Caption for first image: "Figure 2(a) Terminus position (T: black circles) and position 1 km upstream of annual minimum terminus extent (Tmax−1 km: brown dots). Terminus positions are given as distances measured relative to the seaward origin of our reference profile (see Fig. 1), and the arrows show the direction of retreat and advance. Two points in 2014 were excluded in determining Tmax−1 km (see text). The blue squares indicate when rigid mélange was present in front of the terminus at the locations indicated by the blue boxes in Fig. 1. (b) Elevations of the points M6 (red) and M9 (gold) extracted from all available DEMs along with the inferred flotation height, hfT (grey), at the terminus. (c) Surface speeds through time extracted from a TerraSAR-X/TanDEM-X velocity time series, with a few points from summer 2019 derived using COSMO-SkyMed data. See Fig. 1 for the locations of points M6–M26. The black circles indicate the speed at Tmax−1 km. Because this minimum position is updated annually, unlike the static points, there are discontinuities at each year boundary since the sampling point location changes (e.g. brown points in the top plot). The average summer (1 June to 30 September) speeds are shown as red bars for the five summers when the terminus was most retreated (2012–2016). A linear fit (r2=0.91, p=0.013) to these summer averages is shown with a black line that extrapolates the trend through 2019."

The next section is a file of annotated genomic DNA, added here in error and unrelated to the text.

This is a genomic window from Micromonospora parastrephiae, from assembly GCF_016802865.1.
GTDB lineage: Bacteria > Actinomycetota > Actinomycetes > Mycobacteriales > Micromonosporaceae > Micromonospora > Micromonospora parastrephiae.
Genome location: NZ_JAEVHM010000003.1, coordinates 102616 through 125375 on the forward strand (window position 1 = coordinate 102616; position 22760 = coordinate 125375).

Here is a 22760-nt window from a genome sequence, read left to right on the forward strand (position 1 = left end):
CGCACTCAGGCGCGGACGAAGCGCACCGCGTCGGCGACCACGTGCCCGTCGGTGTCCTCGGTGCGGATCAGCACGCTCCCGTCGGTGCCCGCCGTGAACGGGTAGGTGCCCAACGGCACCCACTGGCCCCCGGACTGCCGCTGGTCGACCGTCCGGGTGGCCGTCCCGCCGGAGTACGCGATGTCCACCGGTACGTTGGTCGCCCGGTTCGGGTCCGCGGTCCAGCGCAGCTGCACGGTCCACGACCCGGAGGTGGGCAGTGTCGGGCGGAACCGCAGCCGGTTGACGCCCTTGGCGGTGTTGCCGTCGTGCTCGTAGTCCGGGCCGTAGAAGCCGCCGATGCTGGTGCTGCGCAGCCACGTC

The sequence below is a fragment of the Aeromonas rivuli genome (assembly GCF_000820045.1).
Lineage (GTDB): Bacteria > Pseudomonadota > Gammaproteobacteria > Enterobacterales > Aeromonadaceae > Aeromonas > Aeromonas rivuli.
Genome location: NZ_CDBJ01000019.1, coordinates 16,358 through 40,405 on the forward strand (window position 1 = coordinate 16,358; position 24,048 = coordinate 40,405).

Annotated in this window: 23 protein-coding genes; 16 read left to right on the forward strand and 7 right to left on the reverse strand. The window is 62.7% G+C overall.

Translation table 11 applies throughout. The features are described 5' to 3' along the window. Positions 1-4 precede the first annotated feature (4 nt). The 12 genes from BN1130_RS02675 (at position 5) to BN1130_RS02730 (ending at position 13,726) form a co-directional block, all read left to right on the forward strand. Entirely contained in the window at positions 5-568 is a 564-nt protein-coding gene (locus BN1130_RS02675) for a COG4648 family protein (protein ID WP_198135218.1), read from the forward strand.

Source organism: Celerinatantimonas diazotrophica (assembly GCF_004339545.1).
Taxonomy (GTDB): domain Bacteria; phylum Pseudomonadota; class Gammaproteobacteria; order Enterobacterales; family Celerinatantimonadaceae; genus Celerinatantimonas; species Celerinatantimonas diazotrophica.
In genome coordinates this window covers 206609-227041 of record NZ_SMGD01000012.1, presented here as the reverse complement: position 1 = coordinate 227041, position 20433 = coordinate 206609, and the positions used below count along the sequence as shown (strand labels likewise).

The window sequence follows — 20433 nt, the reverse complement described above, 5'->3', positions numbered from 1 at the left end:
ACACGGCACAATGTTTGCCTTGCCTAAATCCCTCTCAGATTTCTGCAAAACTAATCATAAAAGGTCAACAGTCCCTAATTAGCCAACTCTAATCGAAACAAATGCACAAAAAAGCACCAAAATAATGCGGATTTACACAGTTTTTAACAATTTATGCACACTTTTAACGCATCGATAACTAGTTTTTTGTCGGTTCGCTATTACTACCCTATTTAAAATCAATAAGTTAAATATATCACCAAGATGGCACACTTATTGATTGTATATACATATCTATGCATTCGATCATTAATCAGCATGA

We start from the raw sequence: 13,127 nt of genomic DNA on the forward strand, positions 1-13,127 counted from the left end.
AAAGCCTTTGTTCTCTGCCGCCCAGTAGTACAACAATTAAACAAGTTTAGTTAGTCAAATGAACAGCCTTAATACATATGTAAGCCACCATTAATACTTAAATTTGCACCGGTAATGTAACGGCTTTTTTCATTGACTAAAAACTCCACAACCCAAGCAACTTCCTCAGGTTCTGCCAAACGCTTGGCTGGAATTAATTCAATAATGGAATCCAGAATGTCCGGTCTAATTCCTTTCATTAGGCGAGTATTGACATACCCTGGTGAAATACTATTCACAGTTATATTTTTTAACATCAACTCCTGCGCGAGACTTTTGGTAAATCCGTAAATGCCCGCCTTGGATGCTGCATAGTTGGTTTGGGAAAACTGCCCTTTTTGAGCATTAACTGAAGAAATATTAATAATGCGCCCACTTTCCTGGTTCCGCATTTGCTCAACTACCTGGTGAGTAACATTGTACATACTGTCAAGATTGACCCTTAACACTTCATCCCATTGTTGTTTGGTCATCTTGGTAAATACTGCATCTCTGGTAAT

Caption for second image: "Figure 3 Plots for each year from 2010 through 2018 showing the available near-terminus elevation profiles, with three 2019 profiles included in the 2018 plot (see Fig. S2 for separate 2018 and 2019 plots). Profiles are labelled by date (MM-DD), and the profile location is shown in Fig. 1. For reference, the initial 2010 profile (12 August 2010) is included in each plot. All elevations are relative to nominal mean sea level (EGM2008 geoid). The grey line indicates the flotation height as estimated using bed elevations (Fig. S1) from BedMachine v3 (Morlighem et al., 2017)."

Caption of third image: "Figure 7Elevation and velocity profiles for summer 2015 illustrating the evolution of an advecting transverse surface depression. The legends give the nominal dates (MM-DD) in 2015. As in Fig. 3, the grey line indicates nominal height of flotation. The triangles show the estimated locations (see text) of the parcel of ice that evolved to form the bottom of the depression discussed in the text (white circles in Fig. 8), which served as a detachment point for a calving event (or events) that occurred between 30 September and 11 October."
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AbruptSLR

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Re: Ice Apocalypse - MULTIPLE METERS SEA LEVEL RISE (narrated video)
« Reply #2831 on: February 25, 2020, 02:21:19 AM »
As a follow on to my last post, I note that:

1. While Jakobshavn's calving front is current advancing (away from the retrograde section of bed), the glacier is also becoming thicker, so if the ocean water in Disko Bay were to warm in the next few years (say due to a change in the AMO trend) the thicker ice might provide sufficient driving force for the calving front to retreat into the retrograde section of bed.

2. If the surface of Jakobshavn were to experience a heat wave of sufficient duration/intensity to create ice melt-ponds, then hydrofracturing at the calving front could act to provide more driving forces towards a possible MICI-type of event if/when the calving front reaches the retrograde section of bed.

3. As noted in the linked NSIDC article confirms that the melt-albedo feedback helps to accelerate surface ice melting.

Title: "Large ice loss on the Greenland ice sheet in 2019"

http://nsidc.org/greenland-today/2019/11/large-ice-loss-on-the-greenland-ice-sheet-in-2019/